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What’s an Unbound Delegate?
It depends what state you’re in.

A view of the 1976 GOP convention in Kansas City, Mo.

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After Rick Santorum won the Colorado, Minnesota, and Missouri contests on February 7, his supporters were disappointed to learn he hadn’t gained any pledged delegates to the Republican national convention. In fact, it is highly likely none of Colorado’s 36 delegates will be bound to a candidate. Just three days before, however, Mitt Romney had won the Nevada caucuses — and 14 pledged delegates with them.

What gives? The rules regarding delegates’ voting responsibilities vary state by state. “There are 50 states,” notes Bill Crocker, Republican national committeeman for Texas. “And so there are probably 53 answers” to this question, he jokes.

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In short: Bound delegates must vote for a certain candidate, while unbound delegates are free to vote their preference. Complicating this picture, however, are rules on the length of the delegates’ stipulated commitment and the lack of enforcement mechanisms.

Each state receives three types of delegates: automatic delegates (the state-party chairman, state committeeman, and state committeewoman), congressional-district delegates, and at-large delegates. In some states, such as Iowa, state law and party rules are silent on their distribution. The state’s delegates are elected at a convention in June, and they’re free to vote for whichever candidate they prefer. But in other states, such as New Hampshire, state law requires that the party allocate its delegates proportionally according to the statewide vote.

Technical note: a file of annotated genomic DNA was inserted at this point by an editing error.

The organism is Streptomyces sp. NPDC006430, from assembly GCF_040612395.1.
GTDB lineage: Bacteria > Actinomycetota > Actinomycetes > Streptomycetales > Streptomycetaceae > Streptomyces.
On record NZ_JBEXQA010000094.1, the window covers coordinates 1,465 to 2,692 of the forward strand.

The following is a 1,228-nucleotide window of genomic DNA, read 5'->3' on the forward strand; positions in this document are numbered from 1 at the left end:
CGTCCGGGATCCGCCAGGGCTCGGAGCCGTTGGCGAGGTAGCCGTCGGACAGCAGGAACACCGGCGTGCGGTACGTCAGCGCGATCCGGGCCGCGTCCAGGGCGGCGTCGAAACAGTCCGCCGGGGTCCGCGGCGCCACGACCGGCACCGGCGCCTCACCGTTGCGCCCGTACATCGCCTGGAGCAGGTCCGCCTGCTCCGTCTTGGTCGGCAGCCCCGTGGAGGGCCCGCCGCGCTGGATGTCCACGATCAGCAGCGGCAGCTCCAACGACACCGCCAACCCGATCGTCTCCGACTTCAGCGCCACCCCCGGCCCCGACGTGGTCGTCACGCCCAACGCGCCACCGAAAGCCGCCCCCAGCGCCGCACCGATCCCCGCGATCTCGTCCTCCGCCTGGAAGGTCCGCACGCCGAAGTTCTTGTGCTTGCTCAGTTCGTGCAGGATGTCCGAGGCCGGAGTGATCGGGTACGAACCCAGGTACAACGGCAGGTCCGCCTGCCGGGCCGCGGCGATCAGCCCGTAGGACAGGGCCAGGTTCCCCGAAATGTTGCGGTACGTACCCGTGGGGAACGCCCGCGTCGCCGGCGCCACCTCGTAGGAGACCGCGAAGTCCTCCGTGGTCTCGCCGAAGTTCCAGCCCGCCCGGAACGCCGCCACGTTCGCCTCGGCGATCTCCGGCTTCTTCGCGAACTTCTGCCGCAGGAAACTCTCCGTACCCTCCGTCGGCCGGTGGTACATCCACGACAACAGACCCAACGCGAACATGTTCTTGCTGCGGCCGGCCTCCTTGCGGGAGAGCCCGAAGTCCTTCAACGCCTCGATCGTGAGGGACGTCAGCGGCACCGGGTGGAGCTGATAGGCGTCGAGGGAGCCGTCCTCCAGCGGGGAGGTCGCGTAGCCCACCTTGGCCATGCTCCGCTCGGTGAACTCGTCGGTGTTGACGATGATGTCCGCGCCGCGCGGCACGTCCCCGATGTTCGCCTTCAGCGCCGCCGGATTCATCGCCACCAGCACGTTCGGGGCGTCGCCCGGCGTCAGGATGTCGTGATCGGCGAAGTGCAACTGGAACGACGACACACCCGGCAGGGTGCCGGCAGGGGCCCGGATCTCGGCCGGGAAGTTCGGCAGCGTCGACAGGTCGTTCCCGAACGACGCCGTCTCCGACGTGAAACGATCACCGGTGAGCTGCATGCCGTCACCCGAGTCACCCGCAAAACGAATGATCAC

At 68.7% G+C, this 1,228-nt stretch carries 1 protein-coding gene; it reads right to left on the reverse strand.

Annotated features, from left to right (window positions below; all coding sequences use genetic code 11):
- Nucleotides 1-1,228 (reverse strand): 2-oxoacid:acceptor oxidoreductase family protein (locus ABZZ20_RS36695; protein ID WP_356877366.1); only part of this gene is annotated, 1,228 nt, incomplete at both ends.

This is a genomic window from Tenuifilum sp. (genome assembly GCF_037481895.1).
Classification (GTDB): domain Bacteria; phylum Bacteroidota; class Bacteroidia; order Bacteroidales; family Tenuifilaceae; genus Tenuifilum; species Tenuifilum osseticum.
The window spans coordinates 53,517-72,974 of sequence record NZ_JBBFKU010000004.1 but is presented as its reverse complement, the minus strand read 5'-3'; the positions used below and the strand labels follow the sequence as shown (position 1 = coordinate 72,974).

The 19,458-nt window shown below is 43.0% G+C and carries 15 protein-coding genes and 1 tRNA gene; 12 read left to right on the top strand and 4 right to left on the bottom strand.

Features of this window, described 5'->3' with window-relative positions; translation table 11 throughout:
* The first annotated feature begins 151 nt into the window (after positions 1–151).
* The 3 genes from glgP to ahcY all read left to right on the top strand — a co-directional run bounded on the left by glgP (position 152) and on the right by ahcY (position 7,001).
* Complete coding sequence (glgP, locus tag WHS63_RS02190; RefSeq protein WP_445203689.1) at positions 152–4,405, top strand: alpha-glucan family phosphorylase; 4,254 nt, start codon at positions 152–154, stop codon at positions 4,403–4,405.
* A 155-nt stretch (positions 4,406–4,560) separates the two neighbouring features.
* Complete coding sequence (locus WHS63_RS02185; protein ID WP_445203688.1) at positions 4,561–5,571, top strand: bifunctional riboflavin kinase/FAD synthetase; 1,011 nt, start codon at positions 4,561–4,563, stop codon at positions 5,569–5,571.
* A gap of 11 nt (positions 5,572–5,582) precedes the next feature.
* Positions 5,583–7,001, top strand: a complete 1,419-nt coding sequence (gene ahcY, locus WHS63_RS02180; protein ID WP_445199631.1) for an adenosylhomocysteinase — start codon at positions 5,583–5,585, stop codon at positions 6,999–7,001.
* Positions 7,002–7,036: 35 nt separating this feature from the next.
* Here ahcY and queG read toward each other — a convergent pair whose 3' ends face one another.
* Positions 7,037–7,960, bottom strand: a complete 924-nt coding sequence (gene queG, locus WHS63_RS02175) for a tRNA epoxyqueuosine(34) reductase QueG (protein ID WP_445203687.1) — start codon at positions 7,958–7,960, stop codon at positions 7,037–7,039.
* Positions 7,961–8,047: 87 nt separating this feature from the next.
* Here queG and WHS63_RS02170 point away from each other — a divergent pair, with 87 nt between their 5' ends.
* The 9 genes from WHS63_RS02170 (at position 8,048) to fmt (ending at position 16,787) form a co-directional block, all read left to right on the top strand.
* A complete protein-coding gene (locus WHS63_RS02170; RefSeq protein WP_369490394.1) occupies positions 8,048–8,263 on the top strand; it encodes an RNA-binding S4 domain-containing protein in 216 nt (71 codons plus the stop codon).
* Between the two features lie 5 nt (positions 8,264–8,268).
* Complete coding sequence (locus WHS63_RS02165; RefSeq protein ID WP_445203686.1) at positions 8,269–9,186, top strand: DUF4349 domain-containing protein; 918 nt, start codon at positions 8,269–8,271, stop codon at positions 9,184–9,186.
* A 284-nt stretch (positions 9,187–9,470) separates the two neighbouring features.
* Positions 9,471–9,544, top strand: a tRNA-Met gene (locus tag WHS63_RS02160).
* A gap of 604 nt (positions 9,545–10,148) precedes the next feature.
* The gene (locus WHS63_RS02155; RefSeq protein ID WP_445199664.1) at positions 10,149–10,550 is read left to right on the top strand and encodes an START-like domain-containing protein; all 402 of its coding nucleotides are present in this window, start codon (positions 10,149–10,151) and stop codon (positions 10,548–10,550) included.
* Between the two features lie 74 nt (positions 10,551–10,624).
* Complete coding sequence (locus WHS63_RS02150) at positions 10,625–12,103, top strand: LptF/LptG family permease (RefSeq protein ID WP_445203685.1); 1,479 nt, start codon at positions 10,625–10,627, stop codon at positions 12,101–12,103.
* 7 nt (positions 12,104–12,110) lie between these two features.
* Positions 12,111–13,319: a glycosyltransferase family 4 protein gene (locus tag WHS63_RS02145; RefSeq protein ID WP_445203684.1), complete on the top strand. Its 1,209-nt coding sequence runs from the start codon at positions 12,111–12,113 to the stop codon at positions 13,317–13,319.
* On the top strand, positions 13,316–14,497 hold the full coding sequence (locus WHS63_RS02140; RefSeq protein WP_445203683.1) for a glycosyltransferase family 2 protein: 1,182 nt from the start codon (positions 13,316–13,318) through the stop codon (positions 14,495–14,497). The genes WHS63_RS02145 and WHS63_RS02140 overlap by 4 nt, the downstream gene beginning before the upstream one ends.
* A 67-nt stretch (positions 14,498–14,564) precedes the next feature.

And in some states, state-party rules reign. In Texas, for instance, GOP rules require the 155 delegates to vote proportionally according to the state-primary vote. “The delegates are bound for three ballots and can only be released [before then] by the candidate withdrawing,” Crocker says. “Then for our purposes down here, the votes for that candidate will be reapportioned among the remaining candidates according to their proportion of the primary-ballot vote.”

Delaware, meanwhile, is a winner-take-all contest, and all delegates are bound to the victor — though for only the first ballot. And unlike in some states, in which the candidates themselves select their delegates, in Delaware, the delegates run on their own. Of Delaware’s 17 delegates, five of them are elected as representatives of the state’s five political districts by the state-committee members within those districts. Nine others are chosen by state-party officers.

Wisconsin is a whole other ballgame. In the Badger State, the 15 at-large delegates will go to whoever wins the statewide primary, but the 24 congressional-district delegates will go to whoever wins their respective districts. In other words, it’s possible for a candidate to win all the at-large delegates, but lose some of the congressional-district delegates.

And in West Virginia, it’s even more complicated. Voters elect 28 delegates directly, and each voter makes 22 choices (19 for the at-large candidates and three for the congressional-district candidates). On May 8, the primary day, a voter will go into the voting booth, and on the primary ballot he’ll see each of the candidates’ names with a list of delegates pledged to that candidate underneath. That voter then will be able to distribute his votes any way he likes: say, ten for Santorum, four for Mitt Romney, four for Newt Gingrich, and one for Ron Paul.

Unfortunately for Santorum, because the state’s filing deadline passed in January, he won’t have the maximum amount of delegates who could run in his name. “In one of the congressional districts, he doesn’t have anybody,” reports Donna Gosney, Republican national committeewoman for West Virginia (who is supporting Romney). And in another twist, Republicans can even vote for uncommitted delegates in West Virginia.



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